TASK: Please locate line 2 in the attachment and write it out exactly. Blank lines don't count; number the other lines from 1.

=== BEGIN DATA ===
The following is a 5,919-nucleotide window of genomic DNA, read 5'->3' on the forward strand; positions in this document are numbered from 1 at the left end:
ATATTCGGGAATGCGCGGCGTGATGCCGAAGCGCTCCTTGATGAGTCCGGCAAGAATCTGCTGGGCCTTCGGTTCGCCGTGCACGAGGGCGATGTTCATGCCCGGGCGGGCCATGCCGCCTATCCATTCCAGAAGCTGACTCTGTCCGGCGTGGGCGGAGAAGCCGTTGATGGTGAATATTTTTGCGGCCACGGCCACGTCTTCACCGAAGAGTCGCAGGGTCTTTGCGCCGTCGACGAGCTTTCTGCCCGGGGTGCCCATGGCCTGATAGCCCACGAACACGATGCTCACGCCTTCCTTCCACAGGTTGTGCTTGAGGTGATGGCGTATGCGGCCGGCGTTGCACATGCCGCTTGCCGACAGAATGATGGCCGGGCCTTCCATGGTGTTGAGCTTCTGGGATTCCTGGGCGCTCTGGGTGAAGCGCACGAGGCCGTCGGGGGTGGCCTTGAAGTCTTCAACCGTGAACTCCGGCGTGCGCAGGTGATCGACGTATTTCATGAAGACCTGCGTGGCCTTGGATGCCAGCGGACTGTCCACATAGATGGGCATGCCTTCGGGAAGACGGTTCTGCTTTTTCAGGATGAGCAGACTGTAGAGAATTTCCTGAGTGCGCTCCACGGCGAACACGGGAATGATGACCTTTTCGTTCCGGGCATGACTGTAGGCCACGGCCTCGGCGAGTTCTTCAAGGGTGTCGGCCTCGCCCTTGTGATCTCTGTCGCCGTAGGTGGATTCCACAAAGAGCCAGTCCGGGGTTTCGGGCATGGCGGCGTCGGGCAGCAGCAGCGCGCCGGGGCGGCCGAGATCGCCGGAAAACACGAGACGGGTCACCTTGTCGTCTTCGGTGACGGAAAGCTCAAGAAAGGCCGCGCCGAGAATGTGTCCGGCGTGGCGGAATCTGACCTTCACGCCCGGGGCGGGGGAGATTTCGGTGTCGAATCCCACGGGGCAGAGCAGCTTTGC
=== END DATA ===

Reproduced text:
ATATTCGGGAATGCGCGGCGTGATGCCGAAGCGCTCCTTGATGAGTCCGGCAAGAATCTGCTGGGCCTTCGGTTCGCCGTGCACGAGGGCGATGTTCATGCCCGGGCGGGCCATGCCGCCTATCCATTCCAGAAGCTGACTCTGTCCGGCGTGGGCGGAGAAGCCGTTGATGGTGAATATTTTTGCGGCCACGGCCACGTCTTCACCGAAGAGTCGCAGGGTCTTTGCGCCGTCGACGAGCTTTCTGCCCGGGGTGCCCATGGCCTGATAGCCCACGAACACGATGCTCACGCCTTCCTTCCACAGGTTGTGCTTGAGGTGATGGCGTATGCGGCCGGCGTTGCACATGCCGCTTGCCGACAGAATGATGGCCGGGCCTTCCATGGTGTTGAGCTTCTGGGATTCCTGGGCGCTCTGGGTGAAGCGCACGAGGCCGTCGGGGGTGGCCTTGAAGTCTTCAACCGTGAACTCCGGCGTGCGCAGGTGATCGACGTATTTCATGAAGACCTGCGTGGCCTTGGATGCCAGCGGACTGTCCACATAGATGGGCATGCCTTCGGGAAGACGGTTCTGCTTTTTCAGGATGAGCAGACTGTAGAGAATTTCCTGAGTGCGCTCCACGGCGAACACGGGAATGATGACCTTTTCGTTCCGGGCATGACTGTAGGCCACGGCCTCGGCGAGTTCTTCAAGGGTGTCGGCCTCGCCCTTGTGATCTCTGTCGCCGTAGGTGGATTCCACAAAGAGCCAGTCCGGGGTTTCGGGCATGGCGGCGTCGGGCAGCAGCAGCGCGCCGGGGCGGCCGAGATCGCCGGAAAACACGAGACGGGTCACCTTGTCGTCTTCGGTGACGGAAAGCTCAAGAAAGGCCGCGCCGAGAATGTGTCCGGCGTGGCGGAATCTGACCTTCACGCCCGGGGCGGGGGAGATTTCGGTGTCGAATCCCACGGGGCAGAGCAGCTTTGC